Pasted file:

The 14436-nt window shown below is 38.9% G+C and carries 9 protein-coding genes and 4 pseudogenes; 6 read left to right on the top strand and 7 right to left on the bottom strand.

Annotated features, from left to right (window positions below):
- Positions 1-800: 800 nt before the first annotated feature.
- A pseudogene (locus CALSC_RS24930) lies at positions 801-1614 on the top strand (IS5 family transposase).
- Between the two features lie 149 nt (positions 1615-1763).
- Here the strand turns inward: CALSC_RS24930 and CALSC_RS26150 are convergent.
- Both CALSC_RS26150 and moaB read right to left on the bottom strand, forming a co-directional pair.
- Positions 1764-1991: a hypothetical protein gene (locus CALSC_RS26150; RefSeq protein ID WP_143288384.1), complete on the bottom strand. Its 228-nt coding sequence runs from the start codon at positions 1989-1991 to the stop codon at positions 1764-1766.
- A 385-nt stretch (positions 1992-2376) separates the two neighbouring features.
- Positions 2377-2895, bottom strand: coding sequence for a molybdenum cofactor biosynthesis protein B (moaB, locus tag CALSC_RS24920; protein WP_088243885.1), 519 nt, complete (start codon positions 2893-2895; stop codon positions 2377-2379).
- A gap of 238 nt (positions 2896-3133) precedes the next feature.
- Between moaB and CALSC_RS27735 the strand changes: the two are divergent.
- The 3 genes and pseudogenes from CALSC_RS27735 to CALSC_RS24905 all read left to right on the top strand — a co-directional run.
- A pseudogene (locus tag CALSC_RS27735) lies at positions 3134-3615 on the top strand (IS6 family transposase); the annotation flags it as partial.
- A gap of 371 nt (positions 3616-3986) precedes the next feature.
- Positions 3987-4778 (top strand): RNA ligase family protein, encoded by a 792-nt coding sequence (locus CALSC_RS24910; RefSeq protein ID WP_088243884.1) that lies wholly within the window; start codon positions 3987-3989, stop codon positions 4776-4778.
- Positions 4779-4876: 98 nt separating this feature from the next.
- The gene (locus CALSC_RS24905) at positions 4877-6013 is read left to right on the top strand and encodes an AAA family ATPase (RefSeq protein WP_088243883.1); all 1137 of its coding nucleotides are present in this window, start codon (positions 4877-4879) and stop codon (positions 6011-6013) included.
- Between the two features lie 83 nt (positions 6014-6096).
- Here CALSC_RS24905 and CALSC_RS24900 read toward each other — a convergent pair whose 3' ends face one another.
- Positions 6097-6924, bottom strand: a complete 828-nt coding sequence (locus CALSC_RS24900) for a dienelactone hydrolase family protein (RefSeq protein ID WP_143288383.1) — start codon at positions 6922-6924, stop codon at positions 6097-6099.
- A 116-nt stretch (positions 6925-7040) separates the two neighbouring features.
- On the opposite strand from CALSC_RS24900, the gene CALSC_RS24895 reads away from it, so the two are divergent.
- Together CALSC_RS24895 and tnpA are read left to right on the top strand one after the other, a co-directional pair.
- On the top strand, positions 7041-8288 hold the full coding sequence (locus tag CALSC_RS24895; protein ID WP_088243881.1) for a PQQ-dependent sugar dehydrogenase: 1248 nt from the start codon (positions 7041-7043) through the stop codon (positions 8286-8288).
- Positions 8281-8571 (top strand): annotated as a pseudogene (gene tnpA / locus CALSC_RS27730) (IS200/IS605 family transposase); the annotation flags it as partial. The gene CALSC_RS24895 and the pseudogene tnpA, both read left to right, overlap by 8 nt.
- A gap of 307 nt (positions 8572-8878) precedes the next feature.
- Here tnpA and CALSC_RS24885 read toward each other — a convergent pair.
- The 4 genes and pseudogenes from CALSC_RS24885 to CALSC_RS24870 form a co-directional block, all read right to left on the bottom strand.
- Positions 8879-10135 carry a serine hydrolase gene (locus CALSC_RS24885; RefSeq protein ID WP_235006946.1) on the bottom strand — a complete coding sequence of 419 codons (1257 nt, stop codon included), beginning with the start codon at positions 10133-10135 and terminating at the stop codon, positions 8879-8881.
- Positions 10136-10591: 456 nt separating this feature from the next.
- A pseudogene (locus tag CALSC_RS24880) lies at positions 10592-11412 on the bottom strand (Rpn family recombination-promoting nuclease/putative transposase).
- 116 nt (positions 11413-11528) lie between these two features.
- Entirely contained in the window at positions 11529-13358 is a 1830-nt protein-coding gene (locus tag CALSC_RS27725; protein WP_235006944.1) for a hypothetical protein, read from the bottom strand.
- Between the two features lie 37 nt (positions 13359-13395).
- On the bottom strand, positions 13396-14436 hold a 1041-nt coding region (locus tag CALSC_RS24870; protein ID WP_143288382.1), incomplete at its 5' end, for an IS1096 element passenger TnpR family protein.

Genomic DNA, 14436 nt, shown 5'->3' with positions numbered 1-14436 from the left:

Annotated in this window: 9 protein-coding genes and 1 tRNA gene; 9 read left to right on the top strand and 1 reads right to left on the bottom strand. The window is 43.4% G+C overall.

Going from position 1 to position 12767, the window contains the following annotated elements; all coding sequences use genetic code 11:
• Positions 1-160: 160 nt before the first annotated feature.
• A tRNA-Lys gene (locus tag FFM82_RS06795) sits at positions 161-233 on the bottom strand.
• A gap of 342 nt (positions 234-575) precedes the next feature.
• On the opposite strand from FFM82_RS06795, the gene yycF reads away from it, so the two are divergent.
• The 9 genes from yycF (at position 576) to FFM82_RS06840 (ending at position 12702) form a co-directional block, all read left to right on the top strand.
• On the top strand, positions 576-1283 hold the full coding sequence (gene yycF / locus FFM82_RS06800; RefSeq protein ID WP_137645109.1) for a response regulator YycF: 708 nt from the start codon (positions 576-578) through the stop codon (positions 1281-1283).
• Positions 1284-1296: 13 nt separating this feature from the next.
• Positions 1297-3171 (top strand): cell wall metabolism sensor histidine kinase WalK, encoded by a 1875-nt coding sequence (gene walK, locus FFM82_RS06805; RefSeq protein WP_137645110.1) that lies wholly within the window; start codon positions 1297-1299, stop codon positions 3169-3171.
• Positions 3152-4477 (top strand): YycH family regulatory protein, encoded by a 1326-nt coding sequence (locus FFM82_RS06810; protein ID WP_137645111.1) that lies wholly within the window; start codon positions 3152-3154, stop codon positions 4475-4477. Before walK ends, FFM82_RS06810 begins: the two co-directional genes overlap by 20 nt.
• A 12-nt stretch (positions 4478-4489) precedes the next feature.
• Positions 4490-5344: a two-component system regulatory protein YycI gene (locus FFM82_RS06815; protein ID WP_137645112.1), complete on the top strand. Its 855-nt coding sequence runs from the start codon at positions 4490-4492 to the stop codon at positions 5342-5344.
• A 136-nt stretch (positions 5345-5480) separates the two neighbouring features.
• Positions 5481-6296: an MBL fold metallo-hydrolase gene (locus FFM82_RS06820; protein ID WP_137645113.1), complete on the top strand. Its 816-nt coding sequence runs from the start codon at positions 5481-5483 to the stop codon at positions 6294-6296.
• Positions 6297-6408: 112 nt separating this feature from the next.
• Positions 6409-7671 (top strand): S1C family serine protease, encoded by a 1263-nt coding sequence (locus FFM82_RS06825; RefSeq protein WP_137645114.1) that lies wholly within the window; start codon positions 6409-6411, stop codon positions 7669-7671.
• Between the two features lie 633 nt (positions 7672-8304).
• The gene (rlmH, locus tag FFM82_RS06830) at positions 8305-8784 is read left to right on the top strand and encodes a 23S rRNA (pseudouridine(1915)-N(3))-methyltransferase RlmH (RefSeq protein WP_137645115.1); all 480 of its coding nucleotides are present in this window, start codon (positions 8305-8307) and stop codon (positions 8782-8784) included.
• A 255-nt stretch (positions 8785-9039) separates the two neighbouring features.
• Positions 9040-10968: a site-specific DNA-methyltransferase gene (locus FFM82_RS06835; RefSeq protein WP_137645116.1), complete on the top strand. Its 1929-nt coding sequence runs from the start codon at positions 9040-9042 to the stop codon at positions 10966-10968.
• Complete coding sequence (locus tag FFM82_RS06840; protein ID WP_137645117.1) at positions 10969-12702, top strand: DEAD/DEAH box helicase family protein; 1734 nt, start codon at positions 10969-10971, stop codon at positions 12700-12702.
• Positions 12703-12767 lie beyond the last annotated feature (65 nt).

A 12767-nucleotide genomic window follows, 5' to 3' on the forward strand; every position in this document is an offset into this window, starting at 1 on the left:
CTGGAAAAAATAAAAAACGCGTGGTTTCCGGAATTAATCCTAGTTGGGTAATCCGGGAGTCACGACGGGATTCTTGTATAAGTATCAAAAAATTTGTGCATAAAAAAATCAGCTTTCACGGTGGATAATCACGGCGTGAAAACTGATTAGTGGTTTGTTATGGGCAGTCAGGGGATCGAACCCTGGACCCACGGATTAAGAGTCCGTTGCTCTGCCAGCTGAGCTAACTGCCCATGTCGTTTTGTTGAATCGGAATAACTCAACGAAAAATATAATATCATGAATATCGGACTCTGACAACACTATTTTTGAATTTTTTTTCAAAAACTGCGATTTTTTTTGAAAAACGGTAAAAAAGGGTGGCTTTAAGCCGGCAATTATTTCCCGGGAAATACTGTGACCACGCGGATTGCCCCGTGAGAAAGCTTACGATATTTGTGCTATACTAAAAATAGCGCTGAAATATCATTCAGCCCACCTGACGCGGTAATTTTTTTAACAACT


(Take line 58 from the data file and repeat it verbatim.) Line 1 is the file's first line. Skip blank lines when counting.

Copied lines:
• Positions 9040-10968: a site-specific DNA-methyltransferase gene (locus FFM82_RS06835; RefSeq protein WP_137645116.1), complete on the top strand. Its 1929-nt coding sequence runs from the start codon at positions 9040-9042 to the stop codon at positions 10966-10968.